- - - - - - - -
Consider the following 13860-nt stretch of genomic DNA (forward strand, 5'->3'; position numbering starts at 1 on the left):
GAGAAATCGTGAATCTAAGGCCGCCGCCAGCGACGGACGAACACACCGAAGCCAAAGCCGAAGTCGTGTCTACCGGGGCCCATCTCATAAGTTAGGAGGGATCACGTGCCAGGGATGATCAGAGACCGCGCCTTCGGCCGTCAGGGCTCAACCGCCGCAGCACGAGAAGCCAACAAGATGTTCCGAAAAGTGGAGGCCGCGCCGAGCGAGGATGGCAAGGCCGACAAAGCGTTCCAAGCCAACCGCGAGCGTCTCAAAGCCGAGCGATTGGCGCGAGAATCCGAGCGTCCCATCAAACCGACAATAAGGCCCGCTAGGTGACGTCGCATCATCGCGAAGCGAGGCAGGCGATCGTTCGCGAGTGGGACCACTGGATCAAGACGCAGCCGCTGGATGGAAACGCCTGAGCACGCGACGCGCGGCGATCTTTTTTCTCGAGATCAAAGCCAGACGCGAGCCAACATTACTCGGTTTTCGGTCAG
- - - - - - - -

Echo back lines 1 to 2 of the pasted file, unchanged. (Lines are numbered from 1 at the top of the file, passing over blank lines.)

Consider the following 13860-nt stretch of genomic DNA (forward strand, 5'->3'; position numbering starts at 1 on the left):
GAGAAATCGTGAATCTAAGGCCGCCGCCAGCGACGGACGAACACACCGAAGCCAAAGCCGAAGTCGTGTCTACCGGGGCCCATCTCATAAGTTAGGAGGGATCACGTGCCAGGGATGATCAGAGACCGCGCCTTCGGCCGTCAGGGCTCAACCGCCGCAGCACGAGAAGCCAACAAGATGTTCCGAAAAGTGGAGGCCGCGCCGAGCGAGGATGGCAAGGCCGACAAAGCGTTCCAAGCCAACCGCGAGCGTCTCAAAGCCGAGCGATTGGCGCGAGAATCCGAGCGTCCCATCAAACCGACAATAAGGCCCGCTAGGTGACGTCGCATCATCGCGAAGCGAGGCAGGCGATCGTTCGCGAGTGGGACCACTGGATCAAGACGCAGCCGCTGGATGGAAACGCCTGAGCACGCGACGCGCGGCGATCTTTTTTCTCGAGATCAAAGCCAGACGCGAGCCAACATTACTCGGTTTTCGGTCAG